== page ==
Can thicker oil cause more wear?

Joined
Jun 1, 2015
Messages
1,309
Location
Arizona
Thin is in folks let’s drain them heavy ass oils out before summer hits . Let the 20wt flow like cafe wants you to . You may get a little more wear but it won’t stop your motor to getting to 300K 🙃
I wont disagree that it is possible to get to 200k using 0w-20 but IMO a lot less likely. For the minute % difference in mpg 0-20 promises I will still lean toward a lower chance of failure in the long run.
 
Joined
Aug 5, 2002
Messages
19,004
Location
Silicon Valley
For engine with oil controlled stuff like variable valve timing / lift if the oil is too think it may skew the intake / exhaust valve timing. In those engine I wouldn't use something way too thick. Otherwise like others said it is really just cold start.
 
Joined
Jan 14, 2015
Messages
2,231
Location
missouri
Does a higher viscosity oil drain off parts faster. I have a wheelchair ramp van that usually sits a week or 2 weeks between starts. It is specified for 5W20. I have NO consumption, 5 K changes look almost new, but it is a year. would a 5W30 or a 10W30 have better start protection after sitting.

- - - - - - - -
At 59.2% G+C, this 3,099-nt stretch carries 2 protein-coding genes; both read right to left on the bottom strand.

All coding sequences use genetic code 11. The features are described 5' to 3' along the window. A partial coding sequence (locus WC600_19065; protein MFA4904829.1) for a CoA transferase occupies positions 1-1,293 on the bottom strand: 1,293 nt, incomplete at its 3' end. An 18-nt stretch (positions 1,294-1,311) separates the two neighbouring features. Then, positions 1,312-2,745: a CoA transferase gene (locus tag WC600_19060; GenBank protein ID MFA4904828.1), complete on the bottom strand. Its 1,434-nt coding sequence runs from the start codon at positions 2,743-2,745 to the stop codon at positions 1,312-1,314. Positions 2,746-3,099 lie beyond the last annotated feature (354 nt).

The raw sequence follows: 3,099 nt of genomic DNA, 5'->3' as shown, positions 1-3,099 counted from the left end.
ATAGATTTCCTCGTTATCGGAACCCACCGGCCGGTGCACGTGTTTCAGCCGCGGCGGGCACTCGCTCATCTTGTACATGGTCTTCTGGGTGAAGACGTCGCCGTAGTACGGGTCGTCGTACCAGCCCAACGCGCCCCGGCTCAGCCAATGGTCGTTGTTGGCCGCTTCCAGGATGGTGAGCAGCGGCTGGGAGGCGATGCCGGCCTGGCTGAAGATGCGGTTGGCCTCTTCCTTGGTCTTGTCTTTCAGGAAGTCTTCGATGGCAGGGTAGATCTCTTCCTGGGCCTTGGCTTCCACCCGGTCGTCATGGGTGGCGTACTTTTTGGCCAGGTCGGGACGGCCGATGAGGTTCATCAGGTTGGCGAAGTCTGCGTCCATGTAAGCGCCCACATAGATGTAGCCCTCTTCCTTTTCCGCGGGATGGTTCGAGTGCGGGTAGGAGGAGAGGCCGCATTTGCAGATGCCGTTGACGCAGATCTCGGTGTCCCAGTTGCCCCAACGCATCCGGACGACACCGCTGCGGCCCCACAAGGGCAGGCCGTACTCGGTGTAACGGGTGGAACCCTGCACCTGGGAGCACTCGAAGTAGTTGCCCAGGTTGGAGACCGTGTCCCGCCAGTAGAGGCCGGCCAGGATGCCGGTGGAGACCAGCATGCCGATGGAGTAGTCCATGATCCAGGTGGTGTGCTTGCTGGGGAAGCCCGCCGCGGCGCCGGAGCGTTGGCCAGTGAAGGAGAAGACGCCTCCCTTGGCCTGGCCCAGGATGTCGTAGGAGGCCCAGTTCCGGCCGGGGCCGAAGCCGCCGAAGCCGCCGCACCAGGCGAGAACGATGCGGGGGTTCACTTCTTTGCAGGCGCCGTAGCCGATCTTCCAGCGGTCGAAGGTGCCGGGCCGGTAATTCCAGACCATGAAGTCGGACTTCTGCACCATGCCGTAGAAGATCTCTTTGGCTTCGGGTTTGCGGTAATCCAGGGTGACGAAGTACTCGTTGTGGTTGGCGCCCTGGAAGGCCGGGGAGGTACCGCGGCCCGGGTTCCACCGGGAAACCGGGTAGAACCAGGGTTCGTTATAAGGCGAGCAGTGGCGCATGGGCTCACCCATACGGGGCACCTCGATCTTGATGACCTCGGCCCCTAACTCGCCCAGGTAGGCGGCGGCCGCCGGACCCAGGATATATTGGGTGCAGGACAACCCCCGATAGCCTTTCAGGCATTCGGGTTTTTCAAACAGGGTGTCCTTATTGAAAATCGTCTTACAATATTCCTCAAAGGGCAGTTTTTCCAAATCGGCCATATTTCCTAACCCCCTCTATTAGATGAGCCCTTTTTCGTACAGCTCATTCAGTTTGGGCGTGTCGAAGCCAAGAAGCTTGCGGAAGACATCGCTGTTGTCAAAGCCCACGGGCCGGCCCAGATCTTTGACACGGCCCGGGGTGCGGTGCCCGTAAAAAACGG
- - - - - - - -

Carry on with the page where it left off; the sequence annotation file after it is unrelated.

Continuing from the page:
Joined
Dec 6, 2019
Messages
283
Location
South
someone mentioned variable valve timing already. Some engines have jets that spray piston skirts to assist with cooling. yes CAFE has caused the use of thinner oils however it seems that modern engines with VVT and piston skirt cooling have also been engineered around the use of thinner oil. The particular engine design should be the deciding factor in thick vs thin debates.
 
Joined
Dec 10, 2013
Messages
732
Location
Kuala Lumpur ,Malaysia
I knew a guy who used 20W-50 and 10W-60 in winter in the UK. He spun bearings twice. he thought 20W-50 wasn't thick enough the first time and he went to 10W-60.
I am on 5W40 all year in the tropics and no failure, on the same engine.
 
Joined
Apr 7, 2019
Messages
279
Location
VA
I once ran 15W50 in my old 97 Honda Civic. It speced 5W30. I remember it felt sluggish, lol.
I used Castrol Syntec 5w40 in my 97 once and could tell a big difference with the engine response compared to the 5w30. I've found that by just letting the engine deal with it that it will eventually shear or basically thin out overtime or maybe you just get used to the slower feel of it. I remember one time I added 1qt of QS HM 10w40 and could tell the difference, I believe the other 2.7 qts would've most likely been 5w30 at the time.